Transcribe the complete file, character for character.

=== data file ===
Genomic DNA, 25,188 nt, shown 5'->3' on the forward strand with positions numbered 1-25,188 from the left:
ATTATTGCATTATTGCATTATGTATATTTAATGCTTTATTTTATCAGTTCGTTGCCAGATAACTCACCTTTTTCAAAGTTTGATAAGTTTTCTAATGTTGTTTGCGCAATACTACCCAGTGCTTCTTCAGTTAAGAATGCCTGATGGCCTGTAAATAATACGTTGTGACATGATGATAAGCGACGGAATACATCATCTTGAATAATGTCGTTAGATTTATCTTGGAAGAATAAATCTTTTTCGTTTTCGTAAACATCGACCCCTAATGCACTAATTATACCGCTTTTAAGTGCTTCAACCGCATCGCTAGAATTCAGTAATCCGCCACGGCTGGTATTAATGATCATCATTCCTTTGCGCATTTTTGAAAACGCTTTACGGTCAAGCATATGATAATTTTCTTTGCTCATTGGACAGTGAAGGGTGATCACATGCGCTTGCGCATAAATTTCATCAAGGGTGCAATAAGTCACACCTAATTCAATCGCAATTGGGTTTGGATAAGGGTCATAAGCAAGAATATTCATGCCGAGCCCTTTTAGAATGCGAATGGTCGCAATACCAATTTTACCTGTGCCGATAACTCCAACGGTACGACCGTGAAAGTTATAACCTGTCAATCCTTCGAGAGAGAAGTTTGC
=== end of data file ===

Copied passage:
Genomic DNA, 25,188 nt, shown 5'->3' on the forward strand with positions numbered 1-25,188 from the left:
ATTATTGCATTATTGCATTATGTATATTTAATGCTTTATTTTATCAGTTCGTTGCCAGATAACTCACCTTTTTCAAAGTTTGATAAGTTTTCTAATGTTGTTTGCGCAATACTACCCAGTGCTTCTTCAGTTAAGAATGCCTGATGGCCTGTAAATAATACGTTGTGACATGATGATAAGCGACGGAATACATCATCTTGAATAATGTCGTTAGATTTATCTTGGAAGAATAAATCTTTTTCGTTTTCGTAAACATCGACCCCTAATGCACTAATTATACCGCTTTTAAGTGCTTCAACCGCATCGCTAGAATTCAGTAATCCGCCACGGCTGGTATTAATGATCATCATTCCTTTGCGCATTTTTGAAAACGCTTTACGGTCAAGCATATGATAATTTTCTTTGCTCATTGGACAGTGAAGGGTGATCACATGCGCTTGCGCATAAATTTCATCAAGGGTGCAATAAGTCACACCTAATTCAATCGCAATTGGGTTTGGATAAGGGTCATAAGCAAGAATATTCATGCCGAGCCCTTTTAGAATGCGAATGGTCGCAATACCAATTTTACCTGTGCCGATAACTCCAACGGTACGACCGTGAAAGTTATAACCTGTCAATCCTTCGAGAGAGAAGTTTGC